As you may know by now, the UK Government has decided to make it illegal for landlords and letting agents to charge tenants any ‘fees’ in connection with letting a property, except for a very limited number of charges for things such as rent defaults, lost keys and other breaches of or amendments to their contract.

For tenancies commencing after June 1st 2019 we will no longer be able to charge tenants ‘referencing’, ‘contract’’ or ‘check-in / check-out’ fees. This applies to ALL landlords and ALL agents in the UK and the penalties for breaking the law are quite severe.

Our company stands to lose something in the region of 20% of turnover because of this ban and clearly that is not sustainable unless we recover at least some of it from our landlord clients. We have no choice therefore but to reluctantly pass some of those costs on as well as accepting some inevitable loss of income to the business.

As far as the Government is concerned it is the landlord that chooses their letting agent and therefore the landlord who should pay for their services; That is fair enough. Over the years however these ‘tenant fees’ have crept up and crept up as some unscrupulous agents use them to keep landlord costs artificially low and therefore appear ‘cheaper’ than their competitors to achieve more instructions. We have never engaged in this aggressive strategy and so thankfully the loss of income that we have to deal with is perhaps less than many others. However it is still substantial. The ban will however level what has been an uneven playing field going forward and will therefore establish the ‘true’ cost of using a professional agent.

I am, however, extremely sensitive of the needs of my clients and that recently landlords have not been treated too kindly by the Government or the HMRC. We therefore plan to ensure that we maximise our clients' returns by keeping rents at the level they should be whilst minimising void periods. Where we can look to fairly increase rents within tenancy we will be actively recommending that to you as we go forward.

Once the fee ban is in place we will need to pass some of the referencing cost to our landlord clients as the Government intends. The plan is to add a charge of £75.00 per applicant for the referencing process with a secondary charge of £25.00 for ‘partially referenced’ applicants. What is meant by this is as follows;

Fully Referenced – Treated as the main income source and therefore referenced to ensure affordability along with credit checking, photo ID and other associated background checks to confirm suitability.

Partially Referenced – An associated tenant on whom we do not need to rely financially and so they will simply be credit checked and formally identified to comply with Immigration Act requirements.

In most cases there is a ‘lead’ applicant and a ‘secondary’ applicant so the cost should be around £100.00. It is of course also worth noting that this only happens when the property is marketed and let to new tenants.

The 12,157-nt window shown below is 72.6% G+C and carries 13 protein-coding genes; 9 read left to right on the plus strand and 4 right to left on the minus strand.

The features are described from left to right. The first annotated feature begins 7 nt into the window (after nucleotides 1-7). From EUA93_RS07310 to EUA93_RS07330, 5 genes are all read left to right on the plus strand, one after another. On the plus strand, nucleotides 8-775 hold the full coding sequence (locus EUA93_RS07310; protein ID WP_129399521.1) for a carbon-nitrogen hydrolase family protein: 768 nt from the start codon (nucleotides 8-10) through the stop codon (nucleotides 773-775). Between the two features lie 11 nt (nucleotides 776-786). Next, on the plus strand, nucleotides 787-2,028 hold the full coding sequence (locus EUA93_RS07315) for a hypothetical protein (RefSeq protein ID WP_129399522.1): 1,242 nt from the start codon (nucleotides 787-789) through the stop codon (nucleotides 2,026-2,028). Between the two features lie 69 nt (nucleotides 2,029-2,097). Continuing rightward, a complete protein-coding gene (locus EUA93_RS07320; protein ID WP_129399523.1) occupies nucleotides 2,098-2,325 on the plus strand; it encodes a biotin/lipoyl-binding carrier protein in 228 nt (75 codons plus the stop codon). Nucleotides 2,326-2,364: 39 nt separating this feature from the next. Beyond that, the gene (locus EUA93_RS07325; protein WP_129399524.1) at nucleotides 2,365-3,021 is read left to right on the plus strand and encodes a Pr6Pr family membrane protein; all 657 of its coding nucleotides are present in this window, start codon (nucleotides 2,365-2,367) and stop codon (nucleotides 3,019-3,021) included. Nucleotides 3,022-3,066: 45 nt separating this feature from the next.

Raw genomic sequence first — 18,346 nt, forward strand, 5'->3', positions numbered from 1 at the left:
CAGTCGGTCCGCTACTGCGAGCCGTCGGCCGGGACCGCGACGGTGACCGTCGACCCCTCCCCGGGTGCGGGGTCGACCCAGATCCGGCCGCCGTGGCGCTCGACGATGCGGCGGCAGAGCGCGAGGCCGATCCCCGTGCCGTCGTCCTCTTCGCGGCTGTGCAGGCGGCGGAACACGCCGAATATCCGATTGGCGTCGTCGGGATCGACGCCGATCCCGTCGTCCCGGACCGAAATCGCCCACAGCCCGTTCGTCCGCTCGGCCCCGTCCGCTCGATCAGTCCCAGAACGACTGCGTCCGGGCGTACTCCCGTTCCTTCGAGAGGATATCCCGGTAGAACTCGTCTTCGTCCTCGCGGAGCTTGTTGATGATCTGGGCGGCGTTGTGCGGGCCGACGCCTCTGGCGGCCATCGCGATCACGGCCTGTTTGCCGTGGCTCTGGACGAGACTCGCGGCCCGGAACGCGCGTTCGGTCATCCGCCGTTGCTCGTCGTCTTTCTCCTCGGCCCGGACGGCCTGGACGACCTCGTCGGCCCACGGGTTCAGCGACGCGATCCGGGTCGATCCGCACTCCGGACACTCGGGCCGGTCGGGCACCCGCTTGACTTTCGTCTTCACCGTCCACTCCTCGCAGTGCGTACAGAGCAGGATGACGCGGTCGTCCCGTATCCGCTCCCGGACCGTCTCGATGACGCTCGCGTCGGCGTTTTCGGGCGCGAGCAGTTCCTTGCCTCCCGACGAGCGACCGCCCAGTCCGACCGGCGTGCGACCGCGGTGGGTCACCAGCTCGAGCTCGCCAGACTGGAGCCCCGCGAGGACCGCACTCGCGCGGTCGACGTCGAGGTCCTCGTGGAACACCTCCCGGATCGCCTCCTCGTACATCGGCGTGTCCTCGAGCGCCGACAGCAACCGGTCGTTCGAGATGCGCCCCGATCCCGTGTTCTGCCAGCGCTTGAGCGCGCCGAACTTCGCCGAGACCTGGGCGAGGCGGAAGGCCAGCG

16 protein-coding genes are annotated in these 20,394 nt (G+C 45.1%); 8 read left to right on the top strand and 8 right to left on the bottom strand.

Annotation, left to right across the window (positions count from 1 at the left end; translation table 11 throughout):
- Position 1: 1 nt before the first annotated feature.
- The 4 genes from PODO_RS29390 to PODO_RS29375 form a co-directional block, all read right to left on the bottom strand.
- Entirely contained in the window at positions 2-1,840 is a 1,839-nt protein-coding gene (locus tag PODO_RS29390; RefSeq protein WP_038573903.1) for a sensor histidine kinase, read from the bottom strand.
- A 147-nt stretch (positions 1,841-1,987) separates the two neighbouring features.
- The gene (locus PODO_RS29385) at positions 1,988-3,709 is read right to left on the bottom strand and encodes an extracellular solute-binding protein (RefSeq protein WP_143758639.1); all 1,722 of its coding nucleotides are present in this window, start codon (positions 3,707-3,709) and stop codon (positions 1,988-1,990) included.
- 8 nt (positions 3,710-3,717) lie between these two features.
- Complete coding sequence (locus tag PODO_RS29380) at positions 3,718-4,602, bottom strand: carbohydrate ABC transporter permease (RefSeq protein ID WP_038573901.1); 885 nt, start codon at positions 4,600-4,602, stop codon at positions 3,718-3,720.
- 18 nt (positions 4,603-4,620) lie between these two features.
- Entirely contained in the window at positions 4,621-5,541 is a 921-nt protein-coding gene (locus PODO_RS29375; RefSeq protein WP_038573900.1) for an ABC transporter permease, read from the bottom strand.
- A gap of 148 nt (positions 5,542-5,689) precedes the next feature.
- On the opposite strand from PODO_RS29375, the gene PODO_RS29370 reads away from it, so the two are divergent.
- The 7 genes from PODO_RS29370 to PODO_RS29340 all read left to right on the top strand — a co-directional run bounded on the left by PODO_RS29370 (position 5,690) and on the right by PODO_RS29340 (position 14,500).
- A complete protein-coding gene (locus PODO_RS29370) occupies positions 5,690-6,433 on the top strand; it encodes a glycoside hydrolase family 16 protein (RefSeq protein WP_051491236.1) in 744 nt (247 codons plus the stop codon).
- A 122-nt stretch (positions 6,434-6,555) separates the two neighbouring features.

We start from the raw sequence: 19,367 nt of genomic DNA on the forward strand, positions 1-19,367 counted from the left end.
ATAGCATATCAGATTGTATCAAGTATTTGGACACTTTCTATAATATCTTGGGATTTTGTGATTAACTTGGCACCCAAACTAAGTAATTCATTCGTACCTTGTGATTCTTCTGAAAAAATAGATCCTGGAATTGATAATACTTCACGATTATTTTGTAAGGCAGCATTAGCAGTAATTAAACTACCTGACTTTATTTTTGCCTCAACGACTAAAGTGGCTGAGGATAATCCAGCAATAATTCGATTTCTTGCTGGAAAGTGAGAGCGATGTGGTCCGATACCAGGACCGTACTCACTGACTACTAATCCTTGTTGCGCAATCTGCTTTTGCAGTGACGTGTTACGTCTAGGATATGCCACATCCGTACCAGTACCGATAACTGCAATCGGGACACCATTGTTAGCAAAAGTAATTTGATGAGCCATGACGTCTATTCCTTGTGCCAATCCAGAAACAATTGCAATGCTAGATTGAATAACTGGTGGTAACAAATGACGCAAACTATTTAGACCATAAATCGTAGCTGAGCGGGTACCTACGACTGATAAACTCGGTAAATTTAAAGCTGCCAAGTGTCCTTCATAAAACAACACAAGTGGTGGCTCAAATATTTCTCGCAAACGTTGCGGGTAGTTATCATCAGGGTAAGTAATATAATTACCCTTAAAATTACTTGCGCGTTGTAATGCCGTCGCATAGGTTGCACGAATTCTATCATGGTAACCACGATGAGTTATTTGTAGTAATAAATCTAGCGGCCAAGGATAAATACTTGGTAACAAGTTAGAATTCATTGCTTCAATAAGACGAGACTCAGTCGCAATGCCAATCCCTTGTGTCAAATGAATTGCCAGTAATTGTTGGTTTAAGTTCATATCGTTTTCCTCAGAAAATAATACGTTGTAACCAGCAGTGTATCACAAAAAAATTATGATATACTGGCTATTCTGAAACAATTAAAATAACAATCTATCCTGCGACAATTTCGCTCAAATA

Adding these extra charges will certainly NOT make up our losses sustained through the Tenant Fee Ban and so there are some other general changes that we need to make to try and balance the books. These are;

Deposit Protection Fee – Our Terms of Agency allow for a charge of £35.00 to protect the tenant’s deposit which is charged at the outset of the tenancy and annually thereafter. We have been quite relaxed about imposing this charge over the years but we must now ensure that it is charged as per the terms. We are now paying over £5000 per annum to be part of the TDS protection scheme and we must deal with that cost.

Rent Protection Insurance – We ceased providing Rent Protection Insurance free of charge many years ago although a small number of landlord clients who have been with us for a long time still receive it. We will no longer be able to provide this and from 1/6/19 any rent protection insurance will be optional and chargeable at the prevailing rate advised on an ad hoc basis.

Tenancy Renewal Fee – Throughout the existence of the business we have never charged landlords for the renewal of tenancy agreements. It is a cost that we have always passed on to the tenants even though it benefits both parties. Many agents charge both landlord AND tenant! Obviously this is going to have to stop under the new law. So, as and when tenancies are renewed there will be a charge to you of £75.00 for the negotiation, drafting, signing and copying of said tenancy renewal. I hasten to add however that tenancies DO NOT need to be physically renewed when they expire and can continue as a Statutory or Contractual Periodic Tenancy with no cost to either party. You will be given that option every time a fixed term written tenancy nears its’ end. The cost of the initial written tenancy will be covered within the usual Letting Fee.

Overall, I expect us to be able to lessen or even ameliorate the effects of the Tenant Fee Ban as far as my clients are concerned even though that means a temporary reduction in our own income. Retaining and repaying the loyalty of my clients, some of whom have been with me for many years, is absolutely paramount.

The Tenant Fee Ban is an unprecedented change to the way we manage the costs of running our business. We really do hope that our plans will be considered fair and reasonable and please rest assured we are sharing the cost of these changes with you.

After the inception of the Tenant Fee Ban we will be issuing new Terms of Agency whenever a property requires letting or re-letting.

Andrew Strevens - Managing director